[Trillium-l] Monilium

Tony Avent Tony at plantdelights.com
Mon Jan 2 23:30:57 CET 2012


Robin:

There is obviously something going on with our moniliums that has caused some type of arrested development...the question now is what?   This discussion reminds of the wonderful Abraham Lincoln quote "People who like this sort of thing will find this the sort of thing they like."

Tony Avent
Plant Delights Nursery @
Juniper Level Botanic Garden
9241 Sauls Road
Raleigh, North Carolina  27603  USA
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________________________________
From: trillium-l-bounces at science.uu.nl [mailto:trillium-l-bounces at science.uu.nl] On Behalf Of Robin Graham Bell
Sent: Monday, January 02, 2012 5:24 PM
To: Trillium Enthusiast Discussion List (and other Woodland plants)
Subject: Re: [Trillium-l] The Asa Gray bulletin - Agassiz Association. Gray Memorial Botanical Chapter - Google Books

Yes Richard, it did come back looking pretty much as it looked when originally found. Still no flower & still no photo at my end. I'm not sure it is a sextillium as you put it, even though that is what it looked like. After looking at it this past spring, I came to the conclusion that the flower had aborted & the upper whorl of "leaves" were the sepals, even though they were almost the same size as normal leaves & marbled.....maybe you could post the photo if you have a good enough one? The plant Richard is referring to is a T. luteum, which brings up another question that I have: are there any known doubles or similar flower variants of sessile trilliums?
When I first started collecting oddities many years back, & before I figured out how to do it properly, I would collect quadrilliums & bring them home. Maybe about 4 over the first few years, but then I saw they always seemed to come back normal so, although I would, & still do see them more often than any other oddity, I don't collect them any more. I do seem to recall that someone on this list(?) said they had a quadrillium that had 4 petals permanently, is that right? Could that be confirmed? I also found a variegated grand that was spectacular, half the leaf was a bright sparkling gold & the other half a normal green, that too, came back as boring normal. I tend to feel that stress/damage produces only short term changes & the plants always revert to normal if the stressor is removed. Anything that reappears as a permanent feature is very likely to be genetic. I'm not at all sure that DNA is much influenced by stress of any sort, mutations seem to occur slowly with little help from the environment.......except radiation & some extreme chemical treatments....... epigenetic effects are all about the environment.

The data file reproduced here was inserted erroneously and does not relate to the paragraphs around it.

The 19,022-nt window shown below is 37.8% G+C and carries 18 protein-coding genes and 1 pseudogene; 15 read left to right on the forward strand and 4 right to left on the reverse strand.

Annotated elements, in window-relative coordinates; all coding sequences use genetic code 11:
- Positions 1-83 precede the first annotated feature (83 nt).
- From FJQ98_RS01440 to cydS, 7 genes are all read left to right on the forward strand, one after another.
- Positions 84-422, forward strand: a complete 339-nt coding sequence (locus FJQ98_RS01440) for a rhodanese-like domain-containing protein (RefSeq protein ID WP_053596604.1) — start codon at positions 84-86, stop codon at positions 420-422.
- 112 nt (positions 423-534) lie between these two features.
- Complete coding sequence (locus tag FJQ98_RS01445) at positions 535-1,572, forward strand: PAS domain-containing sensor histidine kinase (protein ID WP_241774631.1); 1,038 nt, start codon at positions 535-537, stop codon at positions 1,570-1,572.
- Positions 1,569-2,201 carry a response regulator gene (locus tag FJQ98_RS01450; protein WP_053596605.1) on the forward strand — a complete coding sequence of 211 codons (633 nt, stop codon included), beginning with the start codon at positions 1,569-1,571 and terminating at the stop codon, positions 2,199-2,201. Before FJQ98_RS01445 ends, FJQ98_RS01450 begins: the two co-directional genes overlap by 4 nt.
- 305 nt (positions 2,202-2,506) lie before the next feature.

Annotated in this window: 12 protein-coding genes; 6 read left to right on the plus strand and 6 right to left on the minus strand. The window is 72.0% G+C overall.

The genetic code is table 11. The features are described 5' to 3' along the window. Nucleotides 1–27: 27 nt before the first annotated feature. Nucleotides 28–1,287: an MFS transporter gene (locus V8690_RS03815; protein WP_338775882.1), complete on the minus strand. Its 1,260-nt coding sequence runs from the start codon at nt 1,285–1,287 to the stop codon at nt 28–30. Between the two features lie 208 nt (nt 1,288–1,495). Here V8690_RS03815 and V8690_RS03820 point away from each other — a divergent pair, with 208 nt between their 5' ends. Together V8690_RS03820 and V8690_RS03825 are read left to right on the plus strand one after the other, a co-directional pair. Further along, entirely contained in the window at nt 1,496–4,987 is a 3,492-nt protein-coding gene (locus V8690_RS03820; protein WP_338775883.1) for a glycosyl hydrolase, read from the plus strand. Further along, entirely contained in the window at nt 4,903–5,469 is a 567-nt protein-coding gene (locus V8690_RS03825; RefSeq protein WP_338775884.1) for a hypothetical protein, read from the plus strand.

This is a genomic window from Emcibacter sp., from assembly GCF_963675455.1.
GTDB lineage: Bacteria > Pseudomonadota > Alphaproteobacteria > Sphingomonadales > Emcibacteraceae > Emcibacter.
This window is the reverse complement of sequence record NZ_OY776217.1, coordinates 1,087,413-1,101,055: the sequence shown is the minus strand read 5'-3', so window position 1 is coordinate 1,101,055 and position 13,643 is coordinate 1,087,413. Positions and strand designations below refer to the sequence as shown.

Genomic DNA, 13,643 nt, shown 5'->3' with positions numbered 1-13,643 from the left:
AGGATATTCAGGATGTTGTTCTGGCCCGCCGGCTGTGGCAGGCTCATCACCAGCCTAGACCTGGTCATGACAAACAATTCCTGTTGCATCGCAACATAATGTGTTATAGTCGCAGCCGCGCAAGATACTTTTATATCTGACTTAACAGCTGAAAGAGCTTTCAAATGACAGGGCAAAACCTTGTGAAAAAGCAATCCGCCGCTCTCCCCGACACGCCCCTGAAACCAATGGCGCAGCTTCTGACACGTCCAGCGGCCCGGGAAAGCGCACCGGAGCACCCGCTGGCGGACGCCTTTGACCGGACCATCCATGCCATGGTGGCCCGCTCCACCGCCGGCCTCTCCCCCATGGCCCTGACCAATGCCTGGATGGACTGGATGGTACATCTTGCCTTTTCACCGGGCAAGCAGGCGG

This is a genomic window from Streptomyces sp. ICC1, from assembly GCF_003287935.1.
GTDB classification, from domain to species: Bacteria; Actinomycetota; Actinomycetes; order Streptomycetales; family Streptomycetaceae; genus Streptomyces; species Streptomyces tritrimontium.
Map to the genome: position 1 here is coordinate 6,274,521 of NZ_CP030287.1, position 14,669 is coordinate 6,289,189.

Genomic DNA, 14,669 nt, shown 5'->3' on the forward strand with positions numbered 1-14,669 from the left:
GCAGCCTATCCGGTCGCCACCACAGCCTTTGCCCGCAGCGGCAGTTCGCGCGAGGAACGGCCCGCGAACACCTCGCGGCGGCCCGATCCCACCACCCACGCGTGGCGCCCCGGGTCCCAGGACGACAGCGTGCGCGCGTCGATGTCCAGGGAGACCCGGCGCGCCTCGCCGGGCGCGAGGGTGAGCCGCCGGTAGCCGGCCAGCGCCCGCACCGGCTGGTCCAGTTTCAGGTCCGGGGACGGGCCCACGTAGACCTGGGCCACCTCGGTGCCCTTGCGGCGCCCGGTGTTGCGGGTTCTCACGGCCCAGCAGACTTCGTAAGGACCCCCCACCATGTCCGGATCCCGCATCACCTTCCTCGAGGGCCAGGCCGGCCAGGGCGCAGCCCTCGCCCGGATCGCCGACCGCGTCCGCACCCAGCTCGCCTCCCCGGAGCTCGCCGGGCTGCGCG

The plant, monillium, you showed is also interesting Tony, could it be that it has been arrested in a state of juvenilia? That is that it/they have lost the ability to progress to adulthood, like many politicians? The leaves all look quite juvenile but it is hard to determine the scale.
I would also like to apologize to the list.....I don't know why but my messages seem to become malformed when I post them. They don't leave me with these odd jumps to a new paragraph in the middle of a sentence. I find it really annoying & if anyone knows why this is happening, or can troubleshoot it for me, I would be very appreciative.

Robin Bell, Ithaca NY zone 5.
On Jan 2, 2012, at 11:06 AM, Richard Vagner wrote:

Robin I found the picture of the sextillium we found a few years ago. Was wondering if it came back with the full complement of petals and leaves? I have a number of pictures of quadtrilliums and I think I have the locations in one of my notebooks. May go back and see if I can find them this Spring.



On Mon, Jan 2, 2012 at 8:37 AM, Robin Graham Bell <rgb2 at cornell.edu<mailto:rgb2 at cornell.edu>> wrote:
Hi Russ, Perhaps you should be applying for the unpaid, honorary, but entirely honorable position of official Trillium- l librarian/archivist Russ? Great to see you dig out that reference & be able to send it to the list. I think...not sure....that the reference to the number of petals I had was in Tom Patricks' thesis but haven't had a chance to look for it there. Even if it was, he did not show the actual dissection that you did so that was nice to see. When I looked at Fred's collection, I recall being impressed by the range of forms that were present in the multiplexes & also thinking that some of them looked as though they had fewer petals than others. It was hard to tell because of the great array of shapes the multi's had, some were very contorted & twisted & of course I didn't pull any apart. However, maybe it would be possible to get Brian to pull some off the Rats Hollow population & actually count what is there. I suspect that there may be a range of different peta
 l numbers from 6 up to the 30 plus you have shown. Not sure what it would say about the genetics but it would be interesting.
       Robin Bell, zone 5, Ithaca NY.
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